BY MATT CACCAMO
In 1991, Yugoslavia, a multi-ethnic nation that remained one throughout the Cold War, began to disintegrate. Slovenia and Croatia declared independence and, shortly thereafter, were forced to defend their new freedom against Serbian armies intent on preserving a Yugoslav state historically beneficial to their group.
Following the example of their northern neighbors, the most multi-ethnic and divided of the Yugoslav provinces, Bosnia, declared its independence in 1992. What followed was a brutal war fought in both rural and urban Bosnia between ethnic Muslims, Croats and Serbs.
Explaining this war with its many contradictions and developments is difficult; portraying it on film less than 10 years after it happened is even more complex. In “Welcome to Sarajevo,” English director Michael Winterbottom brings to the screen a vivid, troubling account of the Bosnian war that reveals more than any textbook or teacher could.
The film centers on a small group of foreign reporters (mostly British and American) who are thrown into Bosnia to cover a war that few people at home care about. Bosnian Muslims fighting Bosnian Serbs on the streets of Sarajevo hardly catches anyone’s fancy in the peaceful and prosperous West. Nevertheless, these reporters are sent there to do a job, and do a job they will.Much of the action follows English television reporter Michael Henderson (Stephane Dillane) as he tries to report on and cope with the brutal images of war in front of him every day. While many of the other reporters are able to drown their fear and anxiety in alcohol, cigarettes and late-night chat sessions, Henderson is different. The West’s ignorance and inaction enrage him, and he makes it his goal to challenge that.It is in this smaller story within the larger war story that the film excels. Using a mixture of real and fictional footage, Winterbottom draws a stark contrast between the official line taken by England, the United States and NATO, and the more personal approach of a man on the ground in Bosnia.
We see footage of President Bush, President Clinton and U.N. Secretary General Boutros Boutros-Ghali sidestepping and spinning the war in Bosnia as none of the West’s business. Juxtaposed with that we see Henderson, a man terribly affected by the brutality he sees, who presses ahead nonetheless, making the evacuation of an endangered children’s orphanage his ultimate goal.
The second half of the movie follows Henderson more closely as he smuggles a young Bosnian Muslim girl out of Sarajevo, adopts her in England and later struggles to keep her from being sent back to her war-torn homeland.It is not the details of this story that are necessarily important, nor how well the script follows the true story it seeks to tell. It is the separation of personal and political within such wars that the film brings out most successfully.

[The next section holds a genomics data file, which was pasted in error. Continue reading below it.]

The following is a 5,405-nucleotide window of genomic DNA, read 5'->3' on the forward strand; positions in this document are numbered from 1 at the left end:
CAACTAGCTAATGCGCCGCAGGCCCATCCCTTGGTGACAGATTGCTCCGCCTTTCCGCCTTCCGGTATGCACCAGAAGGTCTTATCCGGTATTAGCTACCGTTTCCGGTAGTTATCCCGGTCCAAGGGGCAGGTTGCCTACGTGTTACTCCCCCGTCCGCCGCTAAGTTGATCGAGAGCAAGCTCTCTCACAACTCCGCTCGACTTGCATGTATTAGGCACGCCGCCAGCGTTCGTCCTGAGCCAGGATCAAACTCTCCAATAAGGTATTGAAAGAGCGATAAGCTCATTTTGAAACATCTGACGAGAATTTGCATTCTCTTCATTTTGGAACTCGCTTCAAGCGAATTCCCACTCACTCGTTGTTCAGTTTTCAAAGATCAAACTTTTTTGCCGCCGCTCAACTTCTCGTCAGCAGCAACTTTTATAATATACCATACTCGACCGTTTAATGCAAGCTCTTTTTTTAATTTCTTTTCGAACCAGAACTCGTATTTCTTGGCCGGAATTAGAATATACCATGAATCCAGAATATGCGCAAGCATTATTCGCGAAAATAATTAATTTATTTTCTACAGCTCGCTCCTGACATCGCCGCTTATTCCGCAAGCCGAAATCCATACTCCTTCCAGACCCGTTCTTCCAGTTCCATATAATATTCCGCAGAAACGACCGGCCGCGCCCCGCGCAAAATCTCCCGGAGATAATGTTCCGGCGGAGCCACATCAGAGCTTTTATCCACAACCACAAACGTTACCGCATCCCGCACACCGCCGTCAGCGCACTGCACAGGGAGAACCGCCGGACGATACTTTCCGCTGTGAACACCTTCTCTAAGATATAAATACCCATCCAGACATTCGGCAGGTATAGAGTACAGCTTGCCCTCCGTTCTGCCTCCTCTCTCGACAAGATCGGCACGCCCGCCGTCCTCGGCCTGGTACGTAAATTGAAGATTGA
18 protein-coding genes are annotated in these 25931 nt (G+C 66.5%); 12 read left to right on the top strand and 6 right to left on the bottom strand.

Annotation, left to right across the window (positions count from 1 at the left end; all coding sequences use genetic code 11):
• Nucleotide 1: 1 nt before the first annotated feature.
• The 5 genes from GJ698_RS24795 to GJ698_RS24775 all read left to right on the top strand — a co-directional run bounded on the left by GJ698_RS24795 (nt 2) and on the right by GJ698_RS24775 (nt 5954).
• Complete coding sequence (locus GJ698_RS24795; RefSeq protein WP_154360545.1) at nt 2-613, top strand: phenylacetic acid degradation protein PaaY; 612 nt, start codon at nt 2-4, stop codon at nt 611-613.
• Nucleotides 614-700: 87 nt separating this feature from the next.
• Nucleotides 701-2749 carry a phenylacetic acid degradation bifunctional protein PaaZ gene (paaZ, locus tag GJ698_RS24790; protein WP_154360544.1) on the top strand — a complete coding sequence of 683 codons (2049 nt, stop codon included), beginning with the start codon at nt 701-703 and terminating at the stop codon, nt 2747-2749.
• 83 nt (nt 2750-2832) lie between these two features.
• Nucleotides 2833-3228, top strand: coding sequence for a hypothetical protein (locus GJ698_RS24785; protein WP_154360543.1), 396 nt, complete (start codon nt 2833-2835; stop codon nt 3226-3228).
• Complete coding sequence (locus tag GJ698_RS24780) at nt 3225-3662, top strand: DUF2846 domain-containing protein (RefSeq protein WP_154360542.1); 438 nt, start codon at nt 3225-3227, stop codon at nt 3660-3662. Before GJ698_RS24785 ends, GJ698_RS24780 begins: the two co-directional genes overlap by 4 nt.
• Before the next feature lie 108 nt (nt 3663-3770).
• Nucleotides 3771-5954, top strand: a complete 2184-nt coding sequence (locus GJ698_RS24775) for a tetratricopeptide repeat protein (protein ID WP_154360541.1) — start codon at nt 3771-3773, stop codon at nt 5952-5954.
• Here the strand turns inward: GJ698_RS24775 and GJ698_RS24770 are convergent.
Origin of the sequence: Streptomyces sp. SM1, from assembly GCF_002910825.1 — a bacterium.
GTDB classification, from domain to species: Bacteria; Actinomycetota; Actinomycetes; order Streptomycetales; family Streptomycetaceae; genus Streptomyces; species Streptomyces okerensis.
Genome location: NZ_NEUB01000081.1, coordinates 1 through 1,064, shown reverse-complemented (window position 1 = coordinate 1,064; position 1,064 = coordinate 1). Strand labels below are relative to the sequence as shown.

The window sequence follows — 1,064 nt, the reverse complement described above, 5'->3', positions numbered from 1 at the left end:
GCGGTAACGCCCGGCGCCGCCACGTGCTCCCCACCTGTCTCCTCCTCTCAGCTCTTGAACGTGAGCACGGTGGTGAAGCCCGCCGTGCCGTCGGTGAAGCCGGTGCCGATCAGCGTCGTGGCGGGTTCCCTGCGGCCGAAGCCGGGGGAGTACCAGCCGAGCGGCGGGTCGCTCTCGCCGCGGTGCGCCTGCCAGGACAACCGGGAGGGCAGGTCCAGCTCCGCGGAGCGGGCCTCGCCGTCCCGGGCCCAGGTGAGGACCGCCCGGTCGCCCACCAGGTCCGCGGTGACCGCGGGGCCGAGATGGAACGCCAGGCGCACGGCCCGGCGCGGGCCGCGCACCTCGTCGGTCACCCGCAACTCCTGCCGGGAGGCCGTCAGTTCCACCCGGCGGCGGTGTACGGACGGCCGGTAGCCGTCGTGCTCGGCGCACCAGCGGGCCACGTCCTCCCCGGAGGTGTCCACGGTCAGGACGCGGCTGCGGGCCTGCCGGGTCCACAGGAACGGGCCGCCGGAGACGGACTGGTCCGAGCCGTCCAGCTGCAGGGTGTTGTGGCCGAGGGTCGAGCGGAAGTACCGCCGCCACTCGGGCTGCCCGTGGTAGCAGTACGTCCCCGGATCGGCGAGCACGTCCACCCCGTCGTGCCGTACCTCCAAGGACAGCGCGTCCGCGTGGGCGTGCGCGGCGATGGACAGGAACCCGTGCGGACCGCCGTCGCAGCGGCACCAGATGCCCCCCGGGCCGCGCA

The reality on the ground is rarely reflected by the jargon in political and bureaucratic circles. While innocent people suffer, bureaucrats and politicians talk about sovereignty, risk and human-rights violations. This helps no one; Henderson and his courageous, if sometimes crazed, acts of kindness help some Bosnians live a better life.One of Henderson’s friends is an American television reporter, Flynn (Woody Harrelson), who represents the whole range of reactions to war in Western circles. On the outside, he’s cocky, brash and aloof. He acts as though nothing about the war offends or bothers him; he’s there to do a job and be praised for it. His exterior appearance is much the same as the U.S. and its allies. They can’t show emotion or care for innocent Bosnians because that would compromise their integrity and destroy their professionalism.
However, as the film proceeds, we see a different side of Flynn, a more personal, introspective side. This is a man who hates the brutality he sees in front of him, much like Henderson, and responds to that with small acts of kindness and a hidden determination to cover the war correctly.
From afar, Flynn is the type of person who wouldn’t understand or care about the war in Bosnia. However, his job brings him in direct contact with refugees, orphans, amputees and other victims of a hateful and mindless battle; now he understands.
The West’s inaction and eventual failure to stop widespread killing and genocide in Bosnia is accepted today as a foreign policy error supported by two successive American administrations. The issue is how to avoid this again. Textbooks and teachers can only get us so far; they can tell of the violence and abuse, but they can’t make us see and believe it.
A film like “Welcome to Sarajevo” brings that terrible reality to our living rooms, and while it’s difficult to watch at times, it’s also important. Seeing is believing.
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